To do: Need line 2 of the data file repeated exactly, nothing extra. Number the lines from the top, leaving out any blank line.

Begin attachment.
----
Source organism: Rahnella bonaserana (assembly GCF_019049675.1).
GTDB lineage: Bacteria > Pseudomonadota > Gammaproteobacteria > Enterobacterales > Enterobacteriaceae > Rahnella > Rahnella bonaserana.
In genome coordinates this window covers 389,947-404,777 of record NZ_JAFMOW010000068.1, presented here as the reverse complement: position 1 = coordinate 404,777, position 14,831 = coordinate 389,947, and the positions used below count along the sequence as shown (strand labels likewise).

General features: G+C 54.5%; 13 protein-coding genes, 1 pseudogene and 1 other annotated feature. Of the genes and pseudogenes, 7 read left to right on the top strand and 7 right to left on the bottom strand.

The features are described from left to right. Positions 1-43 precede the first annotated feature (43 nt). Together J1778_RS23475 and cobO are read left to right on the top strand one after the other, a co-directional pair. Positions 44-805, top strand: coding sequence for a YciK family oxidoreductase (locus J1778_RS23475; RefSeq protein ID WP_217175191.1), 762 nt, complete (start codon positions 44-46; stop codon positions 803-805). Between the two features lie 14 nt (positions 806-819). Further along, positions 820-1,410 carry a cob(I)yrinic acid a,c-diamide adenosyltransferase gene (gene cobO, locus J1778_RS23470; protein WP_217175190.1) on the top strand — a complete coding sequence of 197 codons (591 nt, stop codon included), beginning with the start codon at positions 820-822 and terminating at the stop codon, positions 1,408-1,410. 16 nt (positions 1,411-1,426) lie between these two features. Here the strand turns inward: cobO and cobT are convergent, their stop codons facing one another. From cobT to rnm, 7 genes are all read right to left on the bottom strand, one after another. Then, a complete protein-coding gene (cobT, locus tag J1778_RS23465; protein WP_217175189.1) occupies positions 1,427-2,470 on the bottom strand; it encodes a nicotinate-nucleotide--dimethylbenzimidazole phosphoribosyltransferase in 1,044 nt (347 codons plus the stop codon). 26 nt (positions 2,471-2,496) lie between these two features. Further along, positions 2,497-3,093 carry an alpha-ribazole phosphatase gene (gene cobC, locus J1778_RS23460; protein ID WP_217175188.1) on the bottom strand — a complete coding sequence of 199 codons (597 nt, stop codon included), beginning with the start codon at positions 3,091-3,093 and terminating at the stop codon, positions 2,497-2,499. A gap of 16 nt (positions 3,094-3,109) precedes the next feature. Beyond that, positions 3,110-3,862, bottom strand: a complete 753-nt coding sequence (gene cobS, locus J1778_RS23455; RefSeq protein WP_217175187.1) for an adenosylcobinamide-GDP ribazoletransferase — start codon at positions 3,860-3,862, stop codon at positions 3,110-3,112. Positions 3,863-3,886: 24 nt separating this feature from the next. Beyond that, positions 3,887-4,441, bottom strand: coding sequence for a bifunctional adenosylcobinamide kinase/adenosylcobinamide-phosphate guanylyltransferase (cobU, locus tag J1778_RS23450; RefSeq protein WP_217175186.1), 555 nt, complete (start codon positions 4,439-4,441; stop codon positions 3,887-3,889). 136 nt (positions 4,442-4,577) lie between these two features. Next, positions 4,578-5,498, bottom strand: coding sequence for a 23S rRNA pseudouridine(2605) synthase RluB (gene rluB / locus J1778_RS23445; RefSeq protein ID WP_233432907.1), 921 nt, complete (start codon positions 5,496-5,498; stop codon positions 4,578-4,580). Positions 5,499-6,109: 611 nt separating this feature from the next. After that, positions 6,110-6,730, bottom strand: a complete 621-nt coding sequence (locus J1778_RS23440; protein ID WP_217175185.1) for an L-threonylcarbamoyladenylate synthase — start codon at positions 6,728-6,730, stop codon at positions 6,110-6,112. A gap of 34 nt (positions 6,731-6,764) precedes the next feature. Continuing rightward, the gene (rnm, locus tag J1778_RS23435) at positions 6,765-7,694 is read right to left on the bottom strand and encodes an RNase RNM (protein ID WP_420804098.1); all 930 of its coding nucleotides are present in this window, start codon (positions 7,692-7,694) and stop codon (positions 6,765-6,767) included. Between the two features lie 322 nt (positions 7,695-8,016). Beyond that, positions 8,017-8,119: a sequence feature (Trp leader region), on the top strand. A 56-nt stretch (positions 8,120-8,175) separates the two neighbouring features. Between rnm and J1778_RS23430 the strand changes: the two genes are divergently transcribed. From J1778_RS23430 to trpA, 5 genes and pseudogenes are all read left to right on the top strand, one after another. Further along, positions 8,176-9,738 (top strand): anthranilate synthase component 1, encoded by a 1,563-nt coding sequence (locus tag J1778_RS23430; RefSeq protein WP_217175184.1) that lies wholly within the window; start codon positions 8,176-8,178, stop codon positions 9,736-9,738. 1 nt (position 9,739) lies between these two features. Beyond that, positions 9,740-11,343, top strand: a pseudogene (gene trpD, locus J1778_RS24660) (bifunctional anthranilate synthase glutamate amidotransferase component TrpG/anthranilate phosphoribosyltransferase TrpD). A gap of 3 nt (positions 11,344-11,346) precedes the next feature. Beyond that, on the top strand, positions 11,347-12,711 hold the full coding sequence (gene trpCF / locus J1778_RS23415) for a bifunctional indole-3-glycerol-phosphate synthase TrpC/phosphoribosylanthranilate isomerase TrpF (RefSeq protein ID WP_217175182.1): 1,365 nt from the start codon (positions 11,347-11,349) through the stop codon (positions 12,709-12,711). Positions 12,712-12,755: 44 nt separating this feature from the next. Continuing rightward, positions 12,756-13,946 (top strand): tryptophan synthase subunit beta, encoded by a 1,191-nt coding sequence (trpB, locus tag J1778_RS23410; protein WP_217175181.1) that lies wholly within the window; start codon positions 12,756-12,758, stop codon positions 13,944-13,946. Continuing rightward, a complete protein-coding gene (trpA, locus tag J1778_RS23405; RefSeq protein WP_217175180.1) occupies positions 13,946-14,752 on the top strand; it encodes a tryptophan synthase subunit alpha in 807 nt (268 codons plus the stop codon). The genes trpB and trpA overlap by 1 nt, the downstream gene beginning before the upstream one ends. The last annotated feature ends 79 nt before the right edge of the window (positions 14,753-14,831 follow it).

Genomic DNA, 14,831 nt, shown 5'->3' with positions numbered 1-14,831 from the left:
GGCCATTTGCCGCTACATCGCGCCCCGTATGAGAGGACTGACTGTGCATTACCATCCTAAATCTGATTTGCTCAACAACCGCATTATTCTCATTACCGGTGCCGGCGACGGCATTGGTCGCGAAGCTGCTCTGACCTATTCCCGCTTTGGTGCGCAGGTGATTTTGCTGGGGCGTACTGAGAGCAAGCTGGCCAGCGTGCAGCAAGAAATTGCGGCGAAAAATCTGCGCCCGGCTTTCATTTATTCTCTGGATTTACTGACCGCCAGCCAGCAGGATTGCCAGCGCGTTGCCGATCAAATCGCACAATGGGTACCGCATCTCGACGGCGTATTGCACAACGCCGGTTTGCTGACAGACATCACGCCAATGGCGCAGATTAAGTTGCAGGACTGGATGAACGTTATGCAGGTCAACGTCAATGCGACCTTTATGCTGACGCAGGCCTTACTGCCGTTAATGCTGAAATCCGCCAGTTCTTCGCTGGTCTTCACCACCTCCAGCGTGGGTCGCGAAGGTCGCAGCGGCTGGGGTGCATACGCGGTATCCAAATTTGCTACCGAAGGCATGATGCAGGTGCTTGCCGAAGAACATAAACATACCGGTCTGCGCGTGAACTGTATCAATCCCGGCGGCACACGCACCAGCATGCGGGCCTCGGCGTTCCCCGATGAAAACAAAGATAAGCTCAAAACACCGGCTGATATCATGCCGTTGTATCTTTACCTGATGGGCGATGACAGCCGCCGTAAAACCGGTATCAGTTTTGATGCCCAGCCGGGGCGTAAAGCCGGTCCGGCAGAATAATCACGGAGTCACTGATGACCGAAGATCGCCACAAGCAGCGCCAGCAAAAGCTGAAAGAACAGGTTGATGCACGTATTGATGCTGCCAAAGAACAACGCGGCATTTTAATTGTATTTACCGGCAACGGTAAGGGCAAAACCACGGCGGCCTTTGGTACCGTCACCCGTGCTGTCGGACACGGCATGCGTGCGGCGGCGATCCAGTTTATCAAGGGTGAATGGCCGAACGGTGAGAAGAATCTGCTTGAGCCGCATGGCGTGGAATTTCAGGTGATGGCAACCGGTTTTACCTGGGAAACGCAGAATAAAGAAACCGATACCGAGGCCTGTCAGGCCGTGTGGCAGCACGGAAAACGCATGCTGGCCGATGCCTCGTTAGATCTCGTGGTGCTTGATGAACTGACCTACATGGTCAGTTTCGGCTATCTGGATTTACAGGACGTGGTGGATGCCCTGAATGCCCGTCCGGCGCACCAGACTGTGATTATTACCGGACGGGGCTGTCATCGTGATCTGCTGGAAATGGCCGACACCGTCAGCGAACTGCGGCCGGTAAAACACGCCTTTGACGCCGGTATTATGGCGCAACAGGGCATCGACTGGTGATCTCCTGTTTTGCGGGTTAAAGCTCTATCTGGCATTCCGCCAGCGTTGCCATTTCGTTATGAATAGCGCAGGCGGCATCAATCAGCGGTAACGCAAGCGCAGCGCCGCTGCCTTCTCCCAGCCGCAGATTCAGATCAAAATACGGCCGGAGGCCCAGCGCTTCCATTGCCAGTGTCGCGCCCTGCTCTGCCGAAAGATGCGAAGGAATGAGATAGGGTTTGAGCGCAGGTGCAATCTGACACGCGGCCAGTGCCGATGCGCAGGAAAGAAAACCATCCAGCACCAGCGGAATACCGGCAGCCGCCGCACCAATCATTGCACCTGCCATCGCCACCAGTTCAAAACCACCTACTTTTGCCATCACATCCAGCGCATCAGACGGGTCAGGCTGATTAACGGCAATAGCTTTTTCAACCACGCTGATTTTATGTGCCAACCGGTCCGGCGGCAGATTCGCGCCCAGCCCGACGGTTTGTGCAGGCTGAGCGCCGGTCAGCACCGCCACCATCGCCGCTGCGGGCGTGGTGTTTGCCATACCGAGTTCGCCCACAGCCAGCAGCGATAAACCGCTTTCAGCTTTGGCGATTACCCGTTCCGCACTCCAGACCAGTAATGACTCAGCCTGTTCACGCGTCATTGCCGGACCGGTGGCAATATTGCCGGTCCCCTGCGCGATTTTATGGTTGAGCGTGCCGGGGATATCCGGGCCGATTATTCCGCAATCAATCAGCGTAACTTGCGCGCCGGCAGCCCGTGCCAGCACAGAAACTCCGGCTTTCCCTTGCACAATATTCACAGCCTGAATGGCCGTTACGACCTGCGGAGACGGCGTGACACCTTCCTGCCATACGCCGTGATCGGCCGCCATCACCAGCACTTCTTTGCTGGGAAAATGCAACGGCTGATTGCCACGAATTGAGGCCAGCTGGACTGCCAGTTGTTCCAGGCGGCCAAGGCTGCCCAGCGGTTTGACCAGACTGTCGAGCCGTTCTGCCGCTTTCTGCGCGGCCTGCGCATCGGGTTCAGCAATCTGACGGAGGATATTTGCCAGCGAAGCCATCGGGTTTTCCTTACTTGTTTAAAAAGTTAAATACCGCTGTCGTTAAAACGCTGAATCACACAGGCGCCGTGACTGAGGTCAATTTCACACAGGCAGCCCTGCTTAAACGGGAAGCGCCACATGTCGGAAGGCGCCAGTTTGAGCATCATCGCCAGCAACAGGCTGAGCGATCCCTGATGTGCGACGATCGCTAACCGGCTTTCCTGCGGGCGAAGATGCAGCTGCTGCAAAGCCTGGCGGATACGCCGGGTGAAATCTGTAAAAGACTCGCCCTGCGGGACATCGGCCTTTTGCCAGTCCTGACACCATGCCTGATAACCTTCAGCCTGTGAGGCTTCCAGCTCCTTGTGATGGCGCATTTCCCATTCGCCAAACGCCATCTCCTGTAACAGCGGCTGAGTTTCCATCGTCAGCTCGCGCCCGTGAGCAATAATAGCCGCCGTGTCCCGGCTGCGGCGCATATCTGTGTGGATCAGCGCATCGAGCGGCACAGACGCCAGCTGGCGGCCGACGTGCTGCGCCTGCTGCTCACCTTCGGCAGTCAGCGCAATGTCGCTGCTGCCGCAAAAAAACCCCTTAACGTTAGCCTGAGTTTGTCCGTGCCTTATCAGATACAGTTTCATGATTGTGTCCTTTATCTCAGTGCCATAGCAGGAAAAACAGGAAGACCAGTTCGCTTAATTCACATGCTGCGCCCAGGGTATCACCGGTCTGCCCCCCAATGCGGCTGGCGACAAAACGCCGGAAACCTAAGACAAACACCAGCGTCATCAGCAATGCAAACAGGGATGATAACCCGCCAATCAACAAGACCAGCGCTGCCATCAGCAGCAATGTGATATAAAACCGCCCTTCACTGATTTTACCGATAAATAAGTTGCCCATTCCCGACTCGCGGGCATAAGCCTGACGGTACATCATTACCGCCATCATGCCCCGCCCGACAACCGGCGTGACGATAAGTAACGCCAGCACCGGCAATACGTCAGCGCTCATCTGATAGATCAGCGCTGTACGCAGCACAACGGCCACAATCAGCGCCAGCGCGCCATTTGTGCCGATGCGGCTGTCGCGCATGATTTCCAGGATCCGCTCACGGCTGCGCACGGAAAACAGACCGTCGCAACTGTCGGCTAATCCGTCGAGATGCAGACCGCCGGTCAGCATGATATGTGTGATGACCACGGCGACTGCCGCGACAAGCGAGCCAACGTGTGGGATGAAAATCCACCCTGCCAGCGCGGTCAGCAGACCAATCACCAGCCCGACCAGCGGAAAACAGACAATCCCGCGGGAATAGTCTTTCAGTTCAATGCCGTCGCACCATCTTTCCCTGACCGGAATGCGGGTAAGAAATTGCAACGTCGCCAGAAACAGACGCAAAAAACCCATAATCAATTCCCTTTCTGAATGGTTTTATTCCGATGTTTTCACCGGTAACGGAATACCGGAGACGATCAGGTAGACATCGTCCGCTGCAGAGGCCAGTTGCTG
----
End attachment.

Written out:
GTDB lineage: Bacteria > Pseudomonadota > Gammaproteobacteria > Enterobacterales > Enterobacteriaceae > Rahnella > Rahnella bonaserana.